(en) Kenya - school teachers on strike

Platformist Anarchism (platform@geocities.com)
Mon, 13 Oct 1997 16:34:24 +0000

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natacha.david@icftu.org on 09.10.97 16:54:50 ICFTU OnLine: Kenya/teachers


ICFTU OnLine?262/971009/ND


Brussels, 9 October 1997 (ICFTU OnLine). "No salary, no school" is the message from some 150,000 primary and secondary school teachers in Kenya who have called an indefinite strike. Yesterday thousands of them marched through the streets of Nairobi and other major towns around the country. As some seven million children begin final preparations for their exams over the next month, this first national education strike since 1969 has paralysed the whole school system.

Teachers' salaries currently range from 30 dollars per month for the lowest paid to 308 dollars per month in the best of cases. A year ago, trade unions and governments began negotiations which resulted in an agreement on pay rises of between 150 and 200% depending on the category. While tourism, the country's biggest source of income, has been hit hard by the negative impact of political and ethnic violence causing bloodshed in the Mombassa region, the IMF announced last July that it was suspending a loan of 205 million dollars because of suspicions of corruption. This poor economic climate has been the government's pretext for going back on its agreement and only granting a maximum 30% increase to teachers. The decision led to the call for an indefinite strike as from 1 October by the Kenya National Union of Teachers (KNUT). The 160,000-strong union can pride itself on a 95% response to its strike call.When the government failed to take fresh initiatives to improve the situation, despite the strike call, and on the contrary made inflammatory statements such as that by the Education Minister who threatened that "teachers who do not resume work on Wednesday will be sacked", the teachers decided to take to the streets of the capital and Kenya's main towns. In Nairobi, more than one thousand teachers met outside the KNUT headquarters before marching to demonstrate outside the Education Ministry.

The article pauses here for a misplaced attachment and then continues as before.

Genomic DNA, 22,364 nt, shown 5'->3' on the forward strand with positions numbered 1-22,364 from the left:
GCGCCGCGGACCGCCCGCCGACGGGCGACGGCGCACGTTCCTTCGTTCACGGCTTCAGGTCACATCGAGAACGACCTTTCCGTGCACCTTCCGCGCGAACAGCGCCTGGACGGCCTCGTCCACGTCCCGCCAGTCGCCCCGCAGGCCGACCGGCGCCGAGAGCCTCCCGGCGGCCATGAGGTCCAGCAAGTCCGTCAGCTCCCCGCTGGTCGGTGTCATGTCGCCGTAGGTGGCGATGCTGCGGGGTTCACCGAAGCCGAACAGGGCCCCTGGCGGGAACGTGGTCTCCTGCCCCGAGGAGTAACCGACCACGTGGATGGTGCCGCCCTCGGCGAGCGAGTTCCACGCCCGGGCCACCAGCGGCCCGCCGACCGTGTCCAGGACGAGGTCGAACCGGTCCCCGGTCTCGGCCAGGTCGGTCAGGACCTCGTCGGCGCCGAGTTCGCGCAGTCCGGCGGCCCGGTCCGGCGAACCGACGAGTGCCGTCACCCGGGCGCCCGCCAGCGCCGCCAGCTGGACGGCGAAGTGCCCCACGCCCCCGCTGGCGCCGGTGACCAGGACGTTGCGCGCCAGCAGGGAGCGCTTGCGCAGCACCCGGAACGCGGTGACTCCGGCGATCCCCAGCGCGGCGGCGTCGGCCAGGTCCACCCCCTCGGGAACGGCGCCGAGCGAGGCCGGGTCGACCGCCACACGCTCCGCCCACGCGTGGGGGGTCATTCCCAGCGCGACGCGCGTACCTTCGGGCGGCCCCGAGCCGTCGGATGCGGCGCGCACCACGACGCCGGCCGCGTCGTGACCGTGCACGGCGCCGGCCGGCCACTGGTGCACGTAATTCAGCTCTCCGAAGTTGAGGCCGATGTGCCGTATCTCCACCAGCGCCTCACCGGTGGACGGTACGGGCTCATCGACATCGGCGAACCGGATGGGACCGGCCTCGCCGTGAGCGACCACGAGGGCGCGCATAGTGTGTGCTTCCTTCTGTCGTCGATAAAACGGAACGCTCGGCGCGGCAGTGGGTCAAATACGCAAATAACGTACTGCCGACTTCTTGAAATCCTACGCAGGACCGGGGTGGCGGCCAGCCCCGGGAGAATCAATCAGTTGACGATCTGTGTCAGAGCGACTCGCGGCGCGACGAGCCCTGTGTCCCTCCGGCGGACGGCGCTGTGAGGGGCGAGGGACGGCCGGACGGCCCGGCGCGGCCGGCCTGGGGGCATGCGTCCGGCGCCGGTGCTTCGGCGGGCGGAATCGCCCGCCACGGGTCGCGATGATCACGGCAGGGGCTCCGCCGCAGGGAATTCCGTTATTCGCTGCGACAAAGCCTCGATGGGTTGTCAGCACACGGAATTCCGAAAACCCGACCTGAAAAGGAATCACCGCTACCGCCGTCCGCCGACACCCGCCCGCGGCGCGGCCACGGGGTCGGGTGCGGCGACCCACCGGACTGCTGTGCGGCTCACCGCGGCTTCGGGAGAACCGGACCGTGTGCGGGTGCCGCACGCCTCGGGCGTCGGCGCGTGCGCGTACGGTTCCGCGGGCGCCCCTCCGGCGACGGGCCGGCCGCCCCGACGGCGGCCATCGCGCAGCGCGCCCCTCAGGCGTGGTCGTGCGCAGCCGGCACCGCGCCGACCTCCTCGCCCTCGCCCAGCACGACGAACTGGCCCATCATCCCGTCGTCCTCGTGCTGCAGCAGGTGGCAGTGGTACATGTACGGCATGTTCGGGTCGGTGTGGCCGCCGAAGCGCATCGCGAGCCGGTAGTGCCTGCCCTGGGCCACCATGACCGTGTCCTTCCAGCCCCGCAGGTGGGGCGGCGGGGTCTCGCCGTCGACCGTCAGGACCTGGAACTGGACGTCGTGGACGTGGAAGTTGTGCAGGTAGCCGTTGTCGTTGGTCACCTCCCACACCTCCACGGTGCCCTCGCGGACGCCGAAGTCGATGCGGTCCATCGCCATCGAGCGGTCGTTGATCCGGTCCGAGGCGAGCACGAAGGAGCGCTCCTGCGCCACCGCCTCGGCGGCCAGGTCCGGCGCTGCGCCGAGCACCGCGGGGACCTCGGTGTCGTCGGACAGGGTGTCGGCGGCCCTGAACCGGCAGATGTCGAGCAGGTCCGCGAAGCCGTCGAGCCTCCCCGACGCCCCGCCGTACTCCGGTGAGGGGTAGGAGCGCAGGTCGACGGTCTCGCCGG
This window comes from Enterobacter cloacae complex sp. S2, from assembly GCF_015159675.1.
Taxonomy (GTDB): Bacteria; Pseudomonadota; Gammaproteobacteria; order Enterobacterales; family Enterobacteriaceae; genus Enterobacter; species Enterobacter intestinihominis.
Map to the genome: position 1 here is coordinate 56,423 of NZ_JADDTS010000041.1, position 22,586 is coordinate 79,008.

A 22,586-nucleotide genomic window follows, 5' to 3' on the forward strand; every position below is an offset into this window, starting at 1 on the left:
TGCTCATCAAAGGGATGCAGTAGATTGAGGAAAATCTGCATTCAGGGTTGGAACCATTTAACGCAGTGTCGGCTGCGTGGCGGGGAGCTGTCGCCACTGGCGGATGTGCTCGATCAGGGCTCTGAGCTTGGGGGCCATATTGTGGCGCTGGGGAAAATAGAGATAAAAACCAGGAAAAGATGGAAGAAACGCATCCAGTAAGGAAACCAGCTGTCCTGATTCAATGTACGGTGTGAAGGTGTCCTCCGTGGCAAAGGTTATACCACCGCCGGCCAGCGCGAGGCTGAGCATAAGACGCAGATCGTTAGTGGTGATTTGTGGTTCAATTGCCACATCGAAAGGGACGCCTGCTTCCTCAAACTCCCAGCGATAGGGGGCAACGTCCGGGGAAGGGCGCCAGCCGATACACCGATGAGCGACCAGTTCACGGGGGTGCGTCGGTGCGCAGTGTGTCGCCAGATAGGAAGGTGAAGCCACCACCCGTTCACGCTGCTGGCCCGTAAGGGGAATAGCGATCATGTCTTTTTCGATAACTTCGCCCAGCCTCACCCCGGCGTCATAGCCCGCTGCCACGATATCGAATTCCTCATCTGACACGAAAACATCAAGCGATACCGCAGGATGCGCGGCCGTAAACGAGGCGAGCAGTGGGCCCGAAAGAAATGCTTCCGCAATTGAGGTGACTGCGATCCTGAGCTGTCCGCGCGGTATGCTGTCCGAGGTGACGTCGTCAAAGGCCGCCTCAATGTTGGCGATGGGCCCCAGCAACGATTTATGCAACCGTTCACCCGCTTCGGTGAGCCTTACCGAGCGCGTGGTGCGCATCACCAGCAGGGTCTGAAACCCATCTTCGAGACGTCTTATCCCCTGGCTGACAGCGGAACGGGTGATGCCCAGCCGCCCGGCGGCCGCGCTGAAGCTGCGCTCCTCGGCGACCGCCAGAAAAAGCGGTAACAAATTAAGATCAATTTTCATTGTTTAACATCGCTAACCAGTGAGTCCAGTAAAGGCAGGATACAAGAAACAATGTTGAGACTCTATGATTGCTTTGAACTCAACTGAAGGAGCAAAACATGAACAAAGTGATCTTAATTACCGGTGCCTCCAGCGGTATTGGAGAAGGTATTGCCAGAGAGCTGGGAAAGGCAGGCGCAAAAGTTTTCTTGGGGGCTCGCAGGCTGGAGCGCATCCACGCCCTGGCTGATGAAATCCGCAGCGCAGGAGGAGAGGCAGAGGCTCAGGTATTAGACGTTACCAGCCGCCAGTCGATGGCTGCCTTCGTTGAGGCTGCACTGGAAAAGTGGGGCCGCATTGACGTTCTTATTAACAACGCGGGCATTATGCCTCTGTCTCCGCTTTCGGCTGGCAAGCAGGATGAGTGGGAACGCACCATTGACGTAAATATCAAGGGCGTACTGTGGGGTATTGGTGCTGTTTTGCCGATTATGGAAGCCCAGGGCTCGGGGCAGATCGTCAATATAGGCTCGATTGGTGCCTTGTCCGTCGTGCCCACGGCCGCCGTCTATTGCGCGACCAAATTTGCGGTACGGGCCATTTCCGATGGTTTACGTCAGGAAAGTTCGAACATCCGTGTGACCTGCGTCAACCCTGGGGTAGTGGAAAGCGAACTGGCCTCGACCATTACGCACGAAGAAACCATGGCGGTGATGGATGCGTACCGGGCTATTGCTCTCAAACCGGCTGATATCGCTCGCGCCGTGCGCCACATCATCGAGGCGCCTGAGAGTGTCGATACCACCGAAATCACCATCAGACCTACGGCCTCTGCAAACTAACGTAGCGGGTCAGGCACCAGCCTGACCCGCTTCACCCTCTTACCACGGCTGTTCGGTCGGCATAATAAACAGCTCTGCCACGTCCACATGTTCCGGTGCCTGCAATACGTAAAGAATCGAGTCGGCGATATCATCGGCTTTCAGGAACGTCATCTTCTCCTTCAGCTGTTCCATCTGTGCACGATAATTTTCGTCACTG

The Education International is to send a protest message to the government, calling on it to honour the agreement between the unions and the government to grant pay rises of between 150 and 200%.

Contact: ICFTU Press, Tel.: ++32 2 224 02 12 (Brussels)EI Press Tel.: ++ 32 2 224 06 80 (Brussels)

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